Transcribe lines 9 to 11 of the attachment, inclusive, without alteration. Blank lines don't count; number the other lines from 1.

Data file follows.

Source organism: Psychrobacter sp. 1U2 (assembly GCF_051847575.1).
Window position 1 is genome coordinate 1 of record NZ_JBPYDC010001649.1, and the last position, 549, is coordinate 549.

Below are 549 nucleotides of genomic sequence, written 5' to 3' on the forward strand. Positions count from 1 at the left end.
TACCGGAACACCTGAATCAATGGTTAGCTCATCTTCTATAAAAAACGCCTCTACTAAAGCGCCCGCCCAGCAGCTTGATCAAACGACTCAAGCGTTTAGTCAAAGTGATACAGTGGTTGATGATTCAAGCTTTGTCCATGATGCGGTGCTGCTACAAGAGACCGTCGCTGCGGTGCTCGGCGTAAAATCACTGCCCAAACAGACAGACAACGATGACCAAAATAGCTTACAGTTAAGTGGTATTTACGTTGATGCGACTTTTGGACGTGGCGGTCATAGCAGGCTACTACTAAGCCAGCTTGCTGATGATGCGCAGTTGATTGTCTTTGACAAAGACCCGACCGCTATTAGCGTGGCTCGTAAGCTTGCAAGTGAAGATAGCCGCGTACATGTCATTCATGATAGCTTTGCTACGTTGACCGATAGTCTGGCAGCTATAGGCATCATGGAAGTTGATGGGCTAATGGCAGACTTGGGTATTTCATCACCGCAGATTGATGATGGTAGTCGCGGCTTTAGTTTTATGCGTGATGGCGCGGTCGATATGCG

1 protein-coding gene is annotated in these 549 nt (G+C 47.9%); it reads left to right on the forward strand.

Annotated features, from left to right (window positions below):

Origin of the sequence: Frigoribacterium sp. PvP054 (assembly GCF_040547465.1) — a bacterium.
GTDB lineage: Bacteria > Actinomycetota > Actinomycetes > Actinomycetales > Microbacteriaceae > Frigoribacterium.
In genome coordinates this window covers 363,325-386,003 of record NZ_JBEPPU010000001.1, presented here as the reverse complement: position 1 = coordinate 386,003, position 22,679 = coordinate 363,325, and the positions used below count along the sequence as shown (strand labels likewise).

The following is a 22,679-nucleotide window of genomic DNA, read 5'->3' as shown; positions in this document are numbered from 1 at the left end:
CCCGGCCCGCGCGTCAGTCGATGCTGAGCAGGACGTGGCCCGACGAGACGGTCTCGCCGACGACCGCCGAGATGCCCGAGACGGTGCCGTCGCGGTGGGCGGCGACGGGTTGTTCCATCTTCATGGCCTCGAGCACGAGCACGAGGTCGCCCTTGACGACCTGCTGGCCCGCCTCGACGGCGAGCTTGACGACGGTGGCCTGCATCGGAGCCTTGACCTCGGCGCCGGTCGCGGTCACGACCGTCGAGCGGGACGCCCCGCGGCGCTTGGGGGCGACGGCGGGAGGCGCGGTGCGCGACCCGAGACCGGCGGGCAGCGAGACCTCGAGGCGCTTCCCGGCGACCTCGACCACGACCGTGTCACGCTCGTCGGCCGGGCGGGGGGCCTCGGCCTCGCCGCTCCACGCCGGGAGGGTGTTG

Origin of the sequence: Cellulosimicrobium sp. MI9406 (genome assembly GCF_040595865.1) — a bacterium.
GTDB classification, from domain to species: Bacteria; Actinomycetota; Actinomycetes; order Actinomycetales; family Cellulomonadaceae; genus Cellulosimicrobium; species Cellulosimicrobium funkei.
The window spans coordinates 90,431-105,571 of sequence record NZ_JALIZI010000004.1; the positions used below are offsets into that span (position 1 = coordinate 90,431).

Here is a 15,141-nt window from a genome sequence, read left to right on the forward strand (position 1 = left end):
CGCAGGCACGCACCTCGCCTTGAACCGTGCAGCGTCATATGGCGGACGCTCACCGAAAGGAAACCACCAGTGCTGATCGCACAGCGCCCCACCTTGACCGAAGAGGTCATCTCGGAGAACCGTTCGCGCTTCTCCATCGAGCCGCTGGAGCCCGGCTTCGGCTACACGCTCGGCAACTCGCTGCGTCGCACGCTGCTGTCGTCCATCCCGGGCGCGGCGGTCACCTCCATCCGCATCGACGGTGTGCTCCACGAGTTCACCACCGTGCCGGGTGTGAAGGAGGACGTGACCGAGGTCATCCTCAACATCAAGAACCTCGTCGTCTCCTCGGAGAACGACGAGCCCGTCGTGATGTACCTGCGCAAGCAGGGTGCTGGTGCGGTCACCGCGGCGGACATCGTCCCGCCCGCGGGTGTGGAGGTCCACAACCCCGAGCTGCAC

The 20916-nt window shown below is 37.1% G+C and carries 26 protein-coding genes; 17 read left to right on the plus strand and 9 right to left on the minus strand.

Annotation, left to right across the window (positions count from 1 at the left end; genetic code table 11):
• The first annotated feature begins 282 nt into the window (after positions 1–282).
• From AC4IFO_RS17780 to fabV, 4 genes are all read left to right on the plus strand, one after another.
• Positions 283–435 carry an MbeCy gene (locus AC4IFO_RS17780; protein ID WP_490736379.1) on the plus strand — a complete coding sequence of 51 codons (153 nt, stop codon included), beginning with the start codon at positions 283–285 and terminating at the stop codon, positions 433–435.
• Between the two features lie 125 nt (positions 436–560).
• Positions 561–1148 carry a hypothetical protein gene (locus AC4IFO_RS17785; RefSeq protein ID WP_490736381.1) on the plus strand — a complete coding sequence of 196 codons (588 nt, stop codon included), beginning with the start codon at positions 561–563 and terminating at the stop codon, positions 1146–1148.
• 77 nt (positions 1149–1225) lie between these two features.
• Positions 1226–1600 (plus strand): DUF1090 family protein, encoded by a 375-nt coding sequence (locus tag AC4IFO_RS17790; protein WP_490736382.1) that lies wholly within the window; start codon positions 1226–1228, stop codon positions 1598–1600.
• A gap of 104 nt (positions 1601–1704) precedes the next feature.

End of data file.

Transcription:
In genome coordinates this window covers 363,325-386,003 of record NZ_JBEPPU010000001.1, presented here as the reverse complement: position 1 = coordinate 386,003, position 22,679 = coordinate 363,325, and the positions used below count along the sequence as shown (strand labels likewise).

The following is a 22,679-nucleotide window of genomic DNA, read 5'->3' as shown; positions in this document are numbered from 1 at the left end:
CCCGGCCCGCGCGTCAGTCGATGCTGAGCAGGACGTGGCCCGACGAGACGGTCTCGCCGACGACCGCCGAGATGCCCGAGACGGTGCCGTCGCGGTGGGCGGCGACGGGTTGTTCCATCTTCATGGCCTCGAGCACGAGCACGAGGTCGCCCTTGACGACCTGCTGGCCCGCCTCGACGGCGAGCTTGACGACGGTGGCCTGCATCGGAGCCTTGACCTCGGCGCCGGTCGCGGTCACGACCGTCGAGCGGGACGCCCCGCGGCGCTTGGGGGCGACGGCGGGAGGCGCGGTGCGCGACCCGAGACCGGCGGGCAGCGAGACCTCGAGGCGCTTCCCGGCGACCTCGACCACGACCGTGTCACGCTCGTCGGCCGGGCGGGGGGCCTCGGCCTCGCCGCTCCACGCCGGGAGGGTGTTG